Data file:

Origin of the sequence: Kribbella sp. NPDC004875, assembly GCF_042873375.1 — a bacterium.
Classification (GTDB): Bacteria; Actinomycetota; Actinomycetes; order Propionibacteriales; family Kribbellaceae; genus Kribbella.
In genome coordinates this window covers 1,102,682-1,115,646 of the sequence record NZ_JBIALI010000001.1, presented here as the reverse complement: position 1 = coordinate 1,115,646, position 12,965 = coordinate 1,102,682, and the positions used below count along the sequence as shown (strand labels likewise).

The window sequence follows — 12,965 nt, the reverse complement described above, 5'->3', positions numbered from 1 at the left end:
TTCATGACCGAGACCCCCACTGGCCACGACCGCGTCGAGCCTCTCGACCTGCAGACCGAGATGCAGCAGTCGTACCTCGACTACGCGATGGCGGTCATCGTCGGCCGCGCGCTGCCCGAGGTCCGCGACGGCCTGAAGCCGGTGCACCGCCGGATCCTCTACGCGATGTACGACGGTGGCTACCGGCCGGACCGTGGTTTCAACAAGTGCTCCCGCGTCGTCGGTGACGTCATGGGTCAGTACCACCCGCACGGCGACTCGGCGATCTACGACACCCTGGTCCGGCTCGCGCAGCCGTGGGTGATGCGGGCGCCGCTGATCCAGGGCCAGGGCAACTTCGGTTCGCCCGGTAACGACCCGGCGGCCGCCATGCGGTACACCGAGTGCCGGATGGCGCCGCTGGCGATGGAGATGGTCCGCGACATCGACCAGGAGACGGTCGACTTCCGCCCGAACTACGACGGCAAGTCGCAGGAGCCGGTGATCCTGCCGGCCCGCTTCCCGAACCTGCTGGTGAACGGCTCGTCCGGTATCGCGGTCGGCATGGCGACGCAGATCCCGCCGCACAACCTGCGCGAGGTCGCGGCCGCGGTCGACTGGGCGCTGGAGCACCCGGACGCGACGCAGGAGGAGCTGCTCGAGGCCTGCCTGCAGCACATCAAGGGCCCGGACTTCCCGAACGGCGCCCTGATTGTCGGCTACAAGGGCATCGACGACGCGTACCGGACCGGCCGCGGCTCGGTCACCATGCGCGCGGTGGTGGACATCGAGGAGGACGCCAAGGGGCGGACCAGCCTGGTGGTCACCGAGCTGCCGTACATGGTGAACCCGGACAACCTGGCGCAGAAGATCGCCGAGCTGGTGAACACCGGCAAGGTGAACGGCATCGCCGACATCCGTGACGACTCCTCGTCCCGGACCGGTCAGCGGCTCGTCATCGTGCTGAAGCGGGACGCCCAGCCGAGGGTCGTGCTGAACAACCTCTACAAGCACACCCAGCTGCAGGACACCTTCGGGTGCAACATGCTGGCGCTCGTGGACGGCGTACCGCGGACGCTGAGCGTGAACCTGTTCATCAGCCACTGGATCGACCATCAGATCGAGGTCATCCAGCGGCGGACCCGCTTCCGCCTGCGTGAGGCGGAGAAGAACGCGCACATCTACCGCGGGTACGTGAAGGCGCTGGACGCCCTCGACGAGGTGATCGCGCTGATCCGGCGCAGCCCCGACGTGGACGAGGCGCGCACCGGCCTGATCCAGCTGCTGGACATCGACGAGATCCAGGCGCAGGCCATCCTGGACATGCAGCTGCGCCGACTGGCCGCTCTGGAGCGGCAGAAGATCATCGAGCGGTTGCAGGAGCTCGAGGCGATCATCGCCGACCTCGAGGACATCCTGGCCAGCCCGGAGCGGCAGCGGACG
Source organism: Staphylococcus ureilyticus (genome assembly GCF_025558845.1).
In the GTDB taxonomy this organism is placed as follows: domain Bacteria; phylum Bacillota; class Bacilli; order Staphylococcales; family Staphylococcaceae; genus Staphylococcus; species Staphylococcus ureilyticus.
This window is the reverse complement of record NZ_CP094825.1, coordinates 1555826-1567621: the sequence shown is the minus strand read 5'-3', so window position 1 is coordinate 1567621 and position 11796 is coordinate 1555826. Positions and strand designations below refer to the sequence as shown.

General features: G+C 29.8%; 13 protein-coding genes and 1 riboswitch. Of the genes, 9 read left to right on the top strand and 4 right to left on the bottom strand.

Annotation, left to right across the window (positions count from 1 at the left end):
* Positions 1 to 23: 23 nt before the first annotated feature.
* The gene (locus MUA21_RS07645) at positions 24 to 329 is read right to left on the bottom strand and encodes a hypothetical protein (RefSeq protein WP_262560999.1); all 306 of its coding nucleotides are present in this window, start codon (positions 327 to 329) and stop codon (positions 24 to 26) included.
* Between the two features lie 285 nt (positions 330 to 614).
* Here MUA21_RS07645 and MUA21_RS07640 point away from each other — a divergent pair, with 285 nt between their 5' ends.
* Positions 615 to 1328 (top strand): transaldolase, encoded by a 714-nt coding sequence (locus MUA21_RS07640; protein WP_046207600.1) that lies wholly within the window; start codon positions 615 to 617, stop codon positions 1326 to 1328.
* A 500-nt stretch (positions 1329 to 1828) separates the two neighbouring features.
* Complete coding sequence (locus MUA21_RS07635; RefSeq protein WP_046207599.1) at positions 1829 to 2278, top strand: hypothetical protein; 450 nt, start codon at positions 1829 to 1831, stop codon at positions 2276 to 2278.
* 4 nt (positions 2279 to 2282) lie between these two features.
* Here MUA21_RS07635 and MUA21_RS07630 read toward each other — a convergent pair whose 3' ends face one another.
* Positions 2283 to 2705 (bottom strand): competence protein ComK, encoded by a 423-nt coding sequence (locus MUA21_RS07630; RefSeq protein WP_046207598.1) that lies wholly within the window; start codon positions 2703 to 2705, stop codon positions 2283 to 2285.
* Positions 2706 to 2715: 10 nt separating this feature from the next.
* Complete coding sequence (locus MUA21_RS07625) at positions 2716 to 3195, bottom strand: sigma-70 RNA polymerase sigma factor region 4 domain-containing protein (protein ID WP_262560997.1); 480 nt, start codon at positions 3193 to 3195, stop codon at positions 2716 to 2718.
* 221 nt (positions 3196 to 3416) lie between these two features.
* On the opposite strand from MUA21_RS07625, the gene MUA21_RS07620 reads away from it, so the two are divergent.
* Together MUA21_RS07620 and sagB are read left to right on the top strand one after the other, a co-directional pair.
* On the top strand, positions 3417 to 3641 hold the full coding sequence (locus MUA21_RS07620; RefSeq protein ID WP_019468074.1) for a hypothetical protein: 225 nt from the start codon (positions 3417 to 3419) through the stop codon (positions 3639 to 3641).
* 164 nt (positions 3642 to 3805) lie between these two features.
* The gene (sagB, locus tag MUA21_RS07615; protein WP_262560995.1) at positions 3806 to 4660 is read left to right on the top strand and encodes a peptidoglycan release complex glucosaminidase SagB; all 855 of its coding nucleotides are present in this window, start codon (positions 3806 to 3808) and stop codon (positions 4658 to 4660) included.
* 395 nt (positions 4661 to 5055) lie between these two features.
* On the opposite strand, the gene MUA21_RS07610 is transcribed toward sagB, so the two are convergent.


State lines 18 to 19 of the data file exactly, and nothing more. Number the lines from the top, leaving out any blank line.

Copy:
* 4 nt (positions 2279 to 2282) lie between these two features.
* Here MUA21_RS07635 and MUA21_RS07630 read toward each other — a convergent pair whose 3' ends face one another.